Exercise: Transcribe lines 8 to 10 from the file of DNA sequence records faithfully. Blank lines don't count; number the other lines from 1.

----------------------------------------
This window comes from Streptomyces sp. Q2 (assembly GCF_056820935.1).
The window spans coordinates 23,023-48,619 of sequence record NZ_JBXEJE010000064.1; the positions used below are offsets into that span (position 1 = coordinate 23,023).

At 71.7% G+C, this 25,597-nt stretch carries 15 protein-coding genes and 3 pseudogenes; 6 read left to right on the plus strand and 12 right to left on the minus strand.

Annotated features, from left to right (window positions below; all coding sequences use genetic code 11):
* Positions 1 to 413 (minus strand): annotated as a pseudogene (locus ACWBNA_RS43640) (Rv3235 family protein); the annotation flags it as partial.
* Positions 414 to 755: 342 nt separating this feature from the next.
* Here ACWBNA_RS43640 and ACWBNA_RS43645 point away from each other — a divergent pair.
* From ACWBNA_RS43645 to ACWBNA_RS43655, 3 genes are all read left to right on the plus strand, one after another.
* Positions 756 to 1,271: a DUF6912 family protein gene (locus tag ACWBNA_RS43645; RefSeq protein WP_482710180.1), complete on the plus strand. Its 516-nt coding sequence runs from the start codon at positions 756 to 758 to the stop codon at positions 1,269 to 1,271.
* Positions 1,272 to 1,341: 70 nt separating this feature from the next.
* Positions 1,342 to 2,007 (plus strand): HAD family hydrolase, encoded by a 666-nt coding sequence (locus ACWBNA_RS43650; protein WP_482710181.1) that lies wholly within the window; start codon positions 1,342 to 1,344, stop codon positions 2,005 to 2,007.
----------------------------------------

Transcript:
* From ACWBNA_RS43645 to ACWBNA_RS43655, 3 genes are all read left to right on the plus strand, one after another.
* Positions 756 to 1,271: a DUF6912 family protein gene (locus tag ACWBNA_RS43645; RefSeq protein WP_482710180.1), complete on the plus strand. Its 516-nt coding sequence runs from the start codon at positions 756 to 758 to the stop codon at positions 1,269 to 1,271.
* Positions 1,272 to 1,341: 70 nt separating this feature from the next.